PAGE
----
Reflective Histories

A professor questions the meaning of “inclusion”

By Rob Emproto

Joseph Pierce and his black and white dog, Brando

Joseph Pierce with his dog, Brando.

As a queer Indigenous person in the United States, Joseph M. Pierce, associate professor in the Department of Hispanic Languages and Literature at Stony Brook University and a citizen of the Cherokee Nation, brings a rare experience of inclusion and exclusion to his work. To Pierce, that background allows him not only to teach from experience, but to break open the concept of diversity. 

“Before we can even consider diversity, we need to understand what it means when we’re discussing things like power imbalances, historical representation, and cultural production,” he said. “It’s not enough to say, ‘How is your work diverse?’ It’s more important that we understand what diversity means in the first place.”

Specializing in 19th century Latin American literature and culture, Pierce works with queer theory and kinship studies to investigate the mechanisms of power that marginalize groups such as sexual minorities, women, immigrants, and Indigenous communities. Much of Pierce’s approach to diversity has to do with situating longer histories as part of current individual and collective responses to marginalization.

Pierce said it has taken time and humility to understand himself as part of a long tradition of resistance to erasure, dispossession, and displacement. He offers the Trail of Tears as a typical example of what most people in the United States know about the Cherokee people. 

“There’s a lot more to what it means to be a Cherokee person than the Trail of Tears,” he said. “Think about how people resisted the Trail of Tears and how they survived it. Think of the historical trauma and forced removal. That puts me in a very particular historical tradition, but it also means that I have to figure out what that means to me. Not just what it means in a history book, or not just how it’s taught, but how I relate to that historical experience.”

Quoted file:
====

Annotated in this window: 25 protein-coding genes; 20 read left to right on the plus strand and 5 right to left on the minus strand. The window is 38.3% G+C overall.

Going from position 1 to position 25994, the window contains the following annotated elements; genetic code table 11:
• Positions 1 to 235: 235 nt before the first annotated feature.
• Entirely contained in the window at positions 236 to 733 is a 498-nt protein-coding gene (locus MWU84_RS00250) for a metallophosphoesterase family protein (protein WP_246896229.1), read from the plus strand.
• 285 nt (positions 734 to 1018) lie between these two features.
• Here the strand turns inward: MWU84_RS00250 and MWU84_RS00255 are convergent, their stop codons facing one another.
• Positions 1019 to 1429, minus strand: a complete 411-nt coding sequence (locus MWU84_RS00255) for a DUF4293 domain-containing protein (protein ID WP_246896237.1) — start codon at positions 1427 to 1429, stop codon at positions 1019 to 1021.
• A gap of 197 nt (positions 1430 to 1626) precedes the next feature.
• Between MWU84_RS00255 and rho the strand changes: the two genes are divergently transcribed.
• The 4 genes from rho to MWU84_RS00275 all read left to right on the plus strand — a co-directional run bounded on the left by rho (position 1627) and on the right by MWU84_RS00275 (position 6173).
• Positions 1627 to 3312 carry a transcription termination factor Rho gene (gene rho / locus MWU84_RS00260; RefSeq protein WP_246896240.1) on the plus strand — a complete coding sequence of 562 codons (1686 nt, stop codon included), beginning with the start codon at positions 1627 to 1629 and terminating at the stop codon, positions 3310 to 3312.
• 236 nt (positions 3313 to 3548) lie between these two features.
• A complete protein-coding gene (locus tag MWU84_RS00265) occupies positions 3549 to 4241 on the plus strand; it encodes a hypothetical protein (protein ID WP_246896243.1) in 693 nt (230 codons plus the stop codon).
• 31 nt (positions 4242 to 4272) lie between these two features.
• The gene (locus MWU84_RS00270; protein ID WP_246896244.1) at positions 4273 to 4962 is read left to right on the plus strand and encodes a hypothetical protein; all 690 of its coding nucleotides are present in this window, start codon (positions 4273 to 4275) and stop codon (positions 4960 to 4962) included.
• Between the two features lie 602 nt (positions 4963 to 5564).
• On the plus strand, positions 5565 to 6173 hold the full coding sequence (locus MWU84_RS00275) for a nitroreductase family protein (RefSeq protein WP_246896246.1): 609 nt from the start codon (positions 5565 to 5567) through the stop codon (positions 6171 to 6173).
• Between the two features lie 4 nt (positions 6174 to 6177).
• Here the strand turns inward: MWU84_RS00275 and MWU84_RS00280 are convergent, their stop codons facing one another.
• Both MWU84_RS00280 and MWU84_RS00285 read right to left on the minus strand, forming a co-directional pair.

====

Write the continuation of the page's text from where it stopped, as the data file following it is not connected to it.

Pierce has a unique take on the state of contemporary academic theory, suggesting that academics learn to engage with communities in terms set by marginalized communities, rather than through the dominant lens of tolerance or inclusion. Such an approach would mean rethinking the traditional notion of the scholar to facilitate a deeper connection to the student.

“The university was meant to develop and protect the racial, gendered, and class taxonomies that form the basis of modern Western hierarchies,” he said. “But the university is, at the same time, a space for intellectual exploration in which many marginalized people and communities have found refuge.”

Pierce focuses on centering justice, with a goal of bringing a future just society into being through his teaching. He brings these key building blocks to his teaching, leveraging his experience to connect from a critical point of view, and asking students to reflect on their own histories: what they know and, more importantly, how they know it. As part of the Hispanic Languages and Literature faculty, Pierce interacts with students from a range of backgrounds and experiences, including Latinx, Black, Indigenous, immigrant, and other marginalized groups.